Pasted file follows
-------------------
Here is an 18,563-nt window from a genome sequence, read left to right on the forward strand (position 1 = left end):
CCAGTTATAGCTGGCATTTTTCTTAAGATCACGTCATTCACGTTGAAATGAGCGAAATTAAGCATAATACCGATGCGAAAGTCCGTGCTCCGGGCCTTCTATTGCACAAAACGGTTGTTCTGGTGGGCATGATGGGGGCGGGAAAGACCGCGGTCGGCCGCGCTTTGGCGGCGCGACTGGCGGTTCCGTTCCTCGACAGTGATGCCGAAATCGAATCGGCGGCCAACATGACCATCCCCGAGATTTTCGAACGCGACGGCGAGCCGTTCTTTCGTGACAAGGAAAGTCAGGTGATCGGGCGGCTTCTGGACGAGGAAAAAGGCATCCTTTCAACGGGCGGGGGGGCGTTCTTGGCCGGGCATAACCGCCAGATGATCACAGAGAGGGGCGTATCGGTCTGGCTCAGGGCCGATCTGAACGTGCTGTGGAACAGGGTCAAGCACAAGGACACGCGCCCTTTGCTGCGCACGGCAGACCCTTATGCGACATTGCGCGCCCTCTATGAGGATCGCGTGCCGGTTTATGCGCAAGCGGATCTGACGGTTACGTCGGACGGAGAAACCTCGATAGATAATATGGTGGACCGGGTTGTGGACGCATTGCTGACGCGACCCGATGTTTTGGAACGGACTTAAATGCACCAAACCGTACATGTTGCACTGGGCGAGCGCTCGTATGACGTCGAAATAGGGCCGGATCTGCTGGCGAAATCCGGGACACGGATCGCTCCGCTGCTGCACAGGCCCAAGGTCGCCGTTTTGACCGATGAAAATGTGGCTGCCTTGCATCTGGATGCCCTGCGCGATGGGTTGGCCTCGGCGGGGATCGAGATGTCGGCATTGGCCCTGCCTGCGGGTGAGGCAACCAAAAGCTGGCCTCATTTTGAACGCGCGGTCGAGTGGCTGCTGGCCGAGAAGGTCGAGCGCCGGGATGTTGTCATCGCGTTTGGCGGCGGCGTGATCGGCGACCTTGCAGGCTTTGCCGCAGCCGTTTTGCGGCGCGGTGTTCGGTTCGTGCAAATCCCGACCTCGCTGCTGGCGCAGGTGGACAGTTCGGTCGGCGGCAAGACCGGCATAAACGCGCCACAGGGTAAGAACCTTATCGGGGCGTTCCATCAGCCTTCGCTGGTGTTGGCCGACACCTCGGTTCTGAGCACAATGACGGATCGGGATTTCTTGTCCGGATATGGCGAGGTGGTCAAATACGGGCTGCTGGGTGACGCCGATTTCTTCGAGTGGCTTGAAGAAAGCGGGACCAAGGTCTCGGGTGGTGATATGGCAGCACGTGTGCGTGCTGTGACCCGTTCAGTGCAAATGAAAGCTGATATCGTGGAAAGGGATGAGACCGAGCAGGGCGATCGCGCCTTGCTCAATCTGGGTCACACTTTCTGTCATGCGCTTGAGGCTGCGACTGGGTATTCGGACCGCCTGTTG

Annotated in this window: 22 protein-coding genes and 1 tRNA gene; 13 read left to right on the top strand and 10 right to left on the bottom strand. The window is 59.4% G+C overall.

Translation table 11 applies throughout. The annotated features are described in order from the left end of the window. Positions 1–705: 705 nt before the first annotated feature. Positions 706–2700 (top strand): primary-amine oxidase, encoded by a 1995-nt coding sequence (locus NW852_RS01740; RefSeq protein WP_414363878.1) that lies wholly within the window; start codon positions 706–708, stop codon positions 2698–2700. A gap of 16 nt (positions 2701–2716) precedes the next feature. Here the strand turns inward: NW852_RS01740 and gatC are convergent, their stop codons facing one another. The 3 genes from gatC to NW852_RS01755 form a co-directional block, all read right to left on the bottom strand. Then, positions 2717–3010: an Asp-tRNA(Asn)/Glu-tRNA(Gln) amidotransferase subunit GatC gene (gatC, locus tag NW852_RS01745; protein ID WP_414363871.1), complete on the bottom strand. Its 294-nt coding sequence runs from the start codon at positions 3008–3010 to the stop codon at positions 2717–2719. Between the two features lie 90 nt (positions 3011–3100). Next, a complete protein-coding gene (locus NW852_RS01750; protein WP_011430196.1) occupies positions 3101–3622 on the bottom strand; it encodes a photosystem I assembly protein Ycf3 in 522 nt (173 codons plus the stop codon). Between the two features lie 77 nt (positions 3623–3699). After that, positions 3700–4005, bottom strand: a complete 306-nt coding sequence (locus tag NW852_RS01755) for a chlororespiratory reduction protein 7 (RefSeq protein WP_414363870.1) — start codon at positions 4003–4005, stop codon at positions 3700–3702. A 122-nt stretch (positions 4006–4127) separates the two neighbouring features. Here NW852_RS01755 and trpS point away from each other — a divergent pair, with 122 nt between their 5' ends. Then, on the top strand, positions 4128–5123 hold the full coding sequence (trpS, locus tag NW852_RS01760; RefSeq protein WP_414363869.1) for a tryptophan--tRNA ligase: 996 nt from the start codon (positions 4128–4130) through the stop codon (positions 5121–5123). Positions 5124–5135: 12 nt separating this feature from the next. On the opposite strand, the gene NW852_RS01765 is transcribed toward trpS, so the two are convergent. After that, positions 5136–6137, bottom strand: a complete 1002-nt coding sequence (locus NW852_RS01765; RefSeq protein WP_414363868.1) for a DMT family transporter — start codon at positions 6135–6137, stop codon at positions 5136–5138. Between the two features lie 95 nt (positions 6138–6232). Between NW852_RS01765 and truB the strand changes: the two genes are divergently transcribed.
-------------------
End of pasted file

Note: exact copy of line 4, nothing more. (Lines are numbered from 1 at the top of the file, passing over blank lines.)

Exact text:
Translation table 11 applies throughout. The annotated features are described in order from the left end of the window. Positions 1–705: 705 nt before the first annotated feature. Positions 706–2700 (top strand): primary-amine oxidase, encoded by a 1995-nt coding sequence (locus NW852_RS01740; RefSeq protein WP_414363878.1) that lies wholly within the window; start codon positions 706–708, stop codon positions 2698–2700. A gap of 16 nt (positions 2701–2716) precedes the next feature. Here the strand turns inward: NW852_RS01740 and gatC are convergent, their stop codons facing one another. The 3 genes from gatC to NW852_RS01755 form a co-directional block, all read right to left on the bottom strand. Then, positions 2717–3010: an Asp-tRNA(Asn)/Glu-tRNA(Gln) amidotransferase subunit GatC gene (gatC, locus tag NW852_RS01745; protein ID WP_414363871.1), complete on the bottom strand. Its 294-nt coding sequence runs from the start codon at positions 3008–3010 to the stop codon at positions 2717–2719. Between the two features lie 90 nt (positions 3011–3100). Next, a complete protein-coding gene (locus NW852_RS01750; protein WP_011430196.1) occupies positions 3101–3622 on the bottom strand; it encodes a photosystem I assembly protein Ycf3 in 522 nt (173 codons plus the stop codon). Between the two features lie 77 nt (positions 3623–3699). After that, positions 3700–4005, bottom strand: a complete 306-nt coding sequence (locus tag NW852_RS01755) for a chlororespiratory reduction protein 7 (RefSeq protein WP_414363870.1) — start codon at positions 4003–4005, stop codon at positions 3700–3702. A 122-nt stretch (positions 4006–4127) separates the two neighbouring features. Here NW852_RS01755 and trpS point away from each other — a divergent pair, with 122 nt between their 5' ends. Then, on the top strand, positions 4128–5123 hold the full coding sequence (trpS, locus tag NW852_RS01760; RefSeq protein WP_414363869.1) for a tryptophan--tRNA ligase: 996 nt from the start codon (positions 4128–4130) through the stop codon (positions 5121–5123). Positions 5124–5135: 12 nt separating this feature from the next. On the opposite strand, the gene NW852_RS01765 is transcribed toward trpS, so the two are convergent. After that, positions 5136–6137, bottom strand: a complete 1002-nt coding sequence (locus NW852_RS01765; RefSeq protein WP_414363868.1) for a DMT family transporter — start codon at positions 6135–6137, stop codon at positions 5136–5138. Between the two features lie 95 nt (positions 6138–6232). Between NW852_RS01765 and truB the strand changes: the two genes are divergently transcribed.